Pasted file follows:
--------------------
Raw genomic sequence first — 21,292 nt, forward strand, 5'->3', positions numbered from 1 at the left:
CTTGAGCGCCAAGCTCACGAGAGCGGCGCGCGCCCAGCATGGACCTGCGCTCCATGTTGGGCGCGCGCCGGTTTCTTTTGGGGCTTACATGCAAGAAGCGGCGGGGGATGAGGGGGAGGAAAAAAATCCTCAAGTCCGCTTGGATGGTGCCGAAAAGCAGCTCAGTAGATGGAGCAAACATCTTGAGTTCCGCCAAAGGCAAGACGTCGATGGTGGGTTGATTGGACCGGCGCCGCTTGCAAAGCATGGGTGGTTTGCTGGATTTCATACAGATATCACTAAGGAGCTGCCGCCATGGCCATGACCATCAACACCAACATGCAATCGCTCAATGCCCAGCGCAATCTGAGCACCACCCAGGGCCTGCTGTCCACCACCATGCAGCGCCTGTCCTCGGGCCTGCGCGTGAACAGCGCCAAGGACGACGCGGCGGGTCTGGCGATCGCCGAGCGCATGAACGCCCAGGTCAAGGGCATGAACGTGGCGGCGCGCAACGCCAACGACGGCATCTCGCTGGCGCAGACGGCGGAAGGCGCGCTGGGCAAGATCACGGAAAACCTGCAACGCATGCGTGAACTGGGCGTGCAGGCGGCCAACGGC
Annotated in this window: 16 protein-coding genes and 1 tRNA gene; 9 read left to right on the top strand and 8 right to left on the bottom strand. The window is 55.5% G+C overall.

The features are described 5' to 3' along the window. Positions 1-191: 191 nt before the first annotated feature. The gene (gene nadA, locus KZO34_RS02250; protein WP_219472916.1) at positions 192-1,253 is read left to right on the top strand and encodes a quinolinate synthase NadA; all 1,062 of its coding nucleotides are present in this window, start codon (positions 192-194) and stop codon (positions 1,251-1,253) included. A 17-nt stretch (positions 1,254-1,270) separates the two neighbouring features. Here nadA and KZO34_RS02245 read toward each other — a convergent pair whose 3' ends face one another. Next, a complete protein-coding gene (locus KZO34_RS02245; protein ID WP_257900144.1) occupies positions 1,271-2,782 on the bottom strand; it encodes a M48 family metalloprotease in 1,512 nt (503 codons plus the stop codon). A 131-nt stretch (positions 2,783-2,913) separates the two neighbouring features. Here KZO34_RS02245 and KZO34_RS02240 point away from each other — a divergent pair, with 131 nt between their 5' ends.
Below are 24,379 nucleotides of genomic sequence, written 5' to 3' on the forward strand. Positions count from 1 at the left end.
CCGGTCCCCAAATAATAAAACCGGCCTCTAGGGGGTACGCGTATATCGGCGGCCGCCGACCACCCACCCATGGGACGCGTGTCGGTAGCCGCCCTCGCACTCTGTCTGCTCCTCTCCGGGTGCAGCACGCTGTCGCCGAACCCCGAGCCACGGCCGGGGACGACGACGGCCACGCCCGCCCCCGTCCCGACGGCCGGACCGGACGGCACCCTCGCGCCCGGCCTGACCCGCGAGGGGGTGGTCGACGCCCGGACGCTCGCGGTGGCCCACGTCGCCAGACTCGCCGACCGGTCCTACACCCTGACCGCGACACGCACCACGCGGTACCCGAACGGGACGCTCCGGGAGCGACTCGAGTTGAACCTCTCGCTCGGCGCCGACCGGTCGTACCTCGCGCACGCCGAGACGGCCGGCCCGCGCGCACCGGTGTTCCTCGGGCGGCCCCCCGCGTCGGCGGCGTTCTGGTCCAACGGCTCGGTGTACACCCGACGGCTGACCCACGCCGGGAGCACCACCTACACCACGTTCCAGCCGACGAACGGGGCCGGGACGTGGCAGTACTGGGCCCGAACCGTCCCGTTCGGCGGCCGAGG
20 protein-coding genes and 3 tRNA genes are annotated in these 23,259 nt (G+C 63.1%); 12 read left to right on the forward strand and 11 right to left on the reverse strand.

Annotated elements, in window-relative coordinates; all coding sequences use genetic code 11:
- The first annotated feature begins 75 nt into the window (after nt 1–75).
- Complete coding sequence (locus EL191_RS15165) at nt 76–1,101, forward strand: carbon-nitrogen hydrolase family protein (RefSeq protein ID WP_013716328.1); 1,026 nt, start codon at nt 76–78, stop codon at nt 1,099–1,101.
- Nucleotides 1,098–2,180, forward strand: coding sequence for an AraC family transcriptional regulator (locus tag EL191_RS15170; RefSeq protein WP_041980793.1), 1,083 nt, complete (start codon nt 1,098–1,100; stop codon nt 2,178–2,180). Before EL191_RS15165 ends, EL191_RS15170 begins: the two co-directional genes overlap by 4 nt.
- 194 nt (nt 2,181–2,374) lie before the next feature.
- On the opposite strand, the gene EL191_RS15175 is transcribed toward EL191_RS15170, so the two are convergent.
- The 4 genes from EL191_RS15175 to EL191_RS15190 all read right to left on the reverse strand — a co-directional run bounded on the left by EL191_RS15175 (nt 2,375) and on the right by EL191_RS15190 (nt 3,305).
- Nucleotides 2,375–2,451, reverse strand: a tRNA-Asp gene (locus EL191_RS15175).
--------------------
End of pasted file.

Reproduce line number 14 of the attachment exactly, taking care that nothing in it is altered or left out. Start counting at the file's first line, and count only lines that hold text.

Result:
- The 4 genes from EL191_RS15175 to EL191_RS15190 all read right to left on the reverse strand — a co-directional run bounded on the left by EL191_RS15175 (nt 2,375) and on the right by EL191_RS15190 (nt 3,305).